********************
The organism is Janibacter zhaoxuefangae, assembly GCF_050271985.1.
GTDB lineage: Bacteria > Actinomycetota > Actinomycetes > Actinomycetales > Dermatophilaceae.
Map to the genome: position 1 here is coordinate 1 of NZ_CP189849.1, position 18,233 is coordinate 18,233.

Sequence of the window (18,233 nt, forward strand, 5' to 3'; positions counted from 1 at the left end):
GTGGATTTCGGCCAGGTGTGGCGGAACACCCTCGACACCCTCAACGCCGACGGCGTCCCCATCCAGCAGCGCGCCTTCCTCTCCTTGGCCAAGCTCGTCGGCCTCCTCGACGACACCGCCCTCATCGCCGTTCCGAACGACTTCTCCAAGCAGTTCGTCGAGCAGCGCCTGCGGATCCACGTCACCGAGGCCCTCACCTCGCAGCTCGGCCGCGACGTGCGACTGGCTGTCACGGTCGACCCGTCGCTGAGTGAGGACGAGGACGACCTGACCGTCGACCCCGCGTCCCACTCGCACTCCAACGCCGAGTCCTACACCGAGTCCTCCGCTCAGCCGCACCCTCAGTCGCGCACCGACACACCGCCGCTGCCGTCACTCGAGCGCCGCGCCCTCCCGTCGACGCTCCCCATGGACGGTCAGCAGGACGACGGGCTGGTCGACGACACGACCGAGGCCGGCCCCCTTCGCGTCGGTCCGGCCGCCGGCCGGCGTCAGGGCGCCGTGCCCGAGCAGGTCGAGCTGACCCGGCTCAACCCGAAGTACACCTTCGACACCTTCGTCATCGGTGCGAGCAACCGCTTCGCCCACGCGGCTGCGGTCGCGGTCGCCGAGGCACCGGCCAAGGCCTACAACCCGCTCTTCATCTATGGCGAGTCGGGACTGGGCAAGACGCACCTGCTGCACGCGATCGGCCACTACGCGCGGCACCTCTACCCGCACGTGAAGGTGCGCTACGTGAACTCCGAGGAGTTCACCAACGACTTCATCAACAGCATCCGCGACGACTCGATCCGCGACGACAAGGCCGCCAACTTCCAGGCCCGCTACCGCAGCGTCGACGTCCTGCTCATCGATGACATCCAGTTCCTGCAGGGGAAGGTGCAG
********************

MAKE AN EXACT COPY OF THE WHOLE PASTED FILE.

The organism is Janibacter zhaoxuefangae, assembly GCF_050271985.1.
GTDB lineage: Bacteria > Actinomycetota > Actinomycetes > Actinomycetales > Dermatophilaceae.
Map to the genome: position 1 here is coordinate 1 of NZ_CP189849.1, position 18,233 is coordinate 18,233.

Sequence of the window (18,233 nt, forward strand, 5' to 3'; positions counted from 1 at the left end):
GTGGATTTCGGCCAGGTGTGGCGGAACACCCTCGACACCCTCAACGCCGACGGCGTCCCCATCCAGCAGCGCGCCTTCCTCTCCTTGGCCAAGCTCGTCGGCCTCCTCGACGACACCGCCCTCATCGCCGTTCCGAACGACTTCTCCAAGCAGTTCGTCGAGCAGCGCCTGCGGATCCACGTCACCGAGGCCCTCACCTCGCAGCTCGGCCGCGACGTGCGACTGGCTGTCACGGTCGACCCGTCGCTGAGTGAGGACGAGGACGACCTGACCGTCGACCCCGCGTCCCACTCGCACTCCAACGCCGAGTCCTACACCGAGTCCTCCGCTCAGCCGCACCCTCAGTCGCGCACCGACACACCGCCGCTGCCGTCACTCGAGCGCCGCGCCCTCCCGTCGACGCTCCCCATGGACGGTCAGCAGGACGACGGGCTGGTCGACGACACGACCGAGGCCGGCCCCCTTCGCGTCGGTCCGGCCGCCGGCCGGCGTCAGGGCGCCGTGCCCGAGCAGGTCGAGCTGACCCGGCTCAACCCGAAGTACACCTTCGACACCTTCGTCATCGGTGCGAGCAACCGCTTCGCCCACGCGGCTGCGGTCGCGGTCGCCGAGGCACCGGCCAAGGCCTACAACCCGCTCTTCATCTATGGCGAGTCGGGACTGGGCAAGACGCACCTGCTGCACGCGATCGGCCACTACGCGCGGCACCTCTACCCGCACGTGAAGGTGCGCTACGTGAACTCCGAGGAGTTCACCAACGACTTCATCAACAGCATCCGCGACGACTCGATCCGCGACGACAAGGCCGCCAACTTCCAGGCCCGCTACCGCAGCGTCGACGTCCTGCTCATCGATGACATCCAGTTCCTGCAGGGGAAGGTGCAG